GUEST BLOG: Full-Time RV Financial Fitness

Do you dream of living a life of full-time travel, but aren’t sure if you can afford it? Living and traveling in an RV goes beyond the purchase price can become overbearing for the ill prepared. Consider these finance implications to set yourself up for success. Here is some worthy Full-Time RV Financial Fitness!

Purchasing an RV

Before planning to purchase an RV for full-time living, realize its is more like a car than a house. By that I mean it is a depreciating asset. Therefore, it is not wise to sell a home which is typically an appreciating asset to purchase an RV. If you do choose to sell your home, I recommend putting the money into savings or investments. In doing this, its easier to transition from full-time RV living in the future, you have options.   

When considering whether to buy a new or used RV, price is typically a limiting factor. A brand new no frills travel trailer can be purchased for as little as $14,000. On the other end of the spectrum, a new diesel motorhome with luxury amenities sells for $300,000 or more. Prices for used RVs range significantly based on the type, age, and condition. 

If you’ve never owned an RV before, you may want to consider renting to get a feel for what type of RV will suit you best. Companies like Campanda, RV Share, and Outdoorsy serve as brokers for private owners and have rentals of every type of RV.  

Whatever you choose, don’t fall into the trap of only looking at a monthly payment. That is a salesman’s favorite thing to point out, but they rarely explain the true cost of financing an RV. That would include a close look at depreciation and interest which quickly add to the bottom line. These factors can easily cause you to be upside down on their loan, meaning they owe more than the RV is worth. A better option is to choose an RV you can pay cash for. If not, put as much as possible down and pay as much over the minimum as you can each month if you finance. 

When considering how much you can comfortably afford to pay for your RV, you will first want to consider all the cost of full-time RV living.  

Budgeting for Full-Time Travel 

The cost of living and traveling in an RV varies greatly and depends upon numerous factors. These are a few of the most expensive: 

Campgrounds

If you choose to stay in campgrounds (rather than boondock), this can easily be your biggest expense. Nightly fees might range from $15 for a partial hook up in a state park to $80 for full hook up resort in a tourist area. We offset fees at full hook up resorts by staying a little longer and getting a monthly discount rate. Others purchase campground memberships like Thousand Trails that allow you to stay in their network for a nominal fee. 

Fuel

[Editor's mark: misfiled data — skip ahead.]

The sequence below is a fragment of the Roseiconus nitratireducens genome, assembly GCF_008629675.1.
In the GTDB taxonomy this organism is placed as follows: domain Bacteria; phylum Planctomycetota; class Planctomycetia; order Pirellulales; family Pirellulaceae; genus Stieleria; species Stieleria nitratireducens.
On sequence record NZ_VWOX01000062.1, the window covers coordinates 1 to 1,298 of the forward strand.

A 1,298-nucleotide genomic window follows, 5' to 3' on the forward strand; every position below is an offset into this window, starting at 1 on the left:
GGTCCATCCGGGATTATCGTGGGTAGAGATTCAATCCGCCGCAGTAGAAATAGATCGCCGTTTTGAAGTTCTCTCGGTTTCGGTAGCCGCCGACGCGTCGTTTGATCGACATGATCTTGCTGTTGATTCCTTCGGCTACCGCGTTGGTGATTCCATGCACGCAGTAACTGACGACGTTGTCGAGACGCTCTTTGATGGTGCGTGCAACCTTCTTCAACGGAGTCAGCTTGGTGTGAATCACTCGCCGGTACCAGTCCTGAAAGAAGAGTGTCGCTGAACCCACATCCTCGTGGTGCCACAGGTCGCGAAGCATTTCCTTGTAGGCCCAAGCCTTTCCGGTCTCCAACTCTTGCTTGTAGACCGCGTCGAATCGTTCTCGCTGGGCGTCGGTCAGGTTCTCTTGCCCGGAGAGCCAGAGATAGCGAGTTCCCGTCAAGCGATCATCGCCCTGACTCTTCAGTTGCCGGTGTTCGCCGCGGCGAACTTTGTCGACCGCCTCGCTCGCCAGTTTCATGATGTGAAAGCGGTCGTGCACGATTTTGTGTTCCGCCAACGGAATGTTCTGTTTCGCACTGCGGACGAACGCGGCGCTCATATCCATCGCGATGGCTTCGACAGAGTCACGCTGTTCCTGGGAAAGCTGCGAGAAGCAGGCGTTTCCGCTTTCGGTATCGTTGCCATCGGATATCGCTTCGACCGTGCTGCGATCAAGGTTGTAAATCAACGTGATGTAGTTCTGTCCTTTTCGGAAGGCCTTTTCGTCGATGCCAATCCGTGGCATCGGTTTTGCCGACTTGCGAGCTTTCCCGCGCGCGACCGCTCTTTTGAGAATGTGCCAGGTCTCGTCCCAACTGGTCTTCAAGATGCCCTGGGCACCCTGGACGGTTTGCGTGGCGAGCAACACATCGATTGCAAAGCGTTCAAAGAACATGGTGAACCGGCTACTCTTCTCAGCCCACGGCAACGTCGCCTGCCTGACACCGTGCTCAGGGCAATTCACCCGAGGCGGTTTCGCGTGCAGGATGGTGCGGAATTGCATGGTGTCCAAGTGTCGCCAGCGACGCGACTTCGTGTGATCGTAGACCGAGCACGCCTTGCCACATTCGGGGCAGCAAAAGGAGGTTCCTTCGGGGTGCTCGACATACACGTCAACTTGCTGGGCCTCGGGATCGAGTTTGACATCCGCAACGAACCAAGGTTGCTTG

This expense can also be significant if you are traveling quite a bit. RVs aren’t known for great gas mileage. One month we had to hurry back to the east coast from Texas and spent $1,000 in fuel alone! While that isn’t the norm for us, it is for some travelers. 

Maintenance

Even new RVs have maintenance costs, particularly if you live in them and don’t want to take them to a shop for every little thing to be covered by the warranty. We mostly DIY the simple tasks, and have used a mobile repair technician for more involved tasks. While some of those were covered by the extended warranty, there is often a $50-$75 fee for them to come assess the issue that is not covered. 

Gear / Modifications

As you settle into your new home on wheels, you’ll likely want to complete certain upgrades for safety or convenience. For example, we were not happy with the tires that came on the Fifth Wheel, and purchased all new tires (at our own expense). Many RVers like to boondock, or camp off-grid, and outfit their RV with solar. Others remodel and paint, change flooring or fabric to make it their own. This is often an ongoing expense that you should budget for as just like in a sticks and bricks home, people like to upgrade and make changes to improve their daily lives

Click here for additional expenses associated with the full-time RV lifestyle. 

Will You Save Money Living in an RV?

Many people initially think that they will save money living in an RV, but find they trade one expense for another. For example, they may eliminate rent payments of an apartment, but replace it with campground fees and increased fuel costs. Only you can know what your expenses will be, but hopefully these pointers gave you an idea of where to start with creating your RV finance budget.

For additional information on budgeting, saving money, and earning an income on the road, see our book Full-Time RV Finance. 

 

Special thanks to our friends, Julie and Sean from Chickery’s Travels for being our Guest Bloggers. 

 

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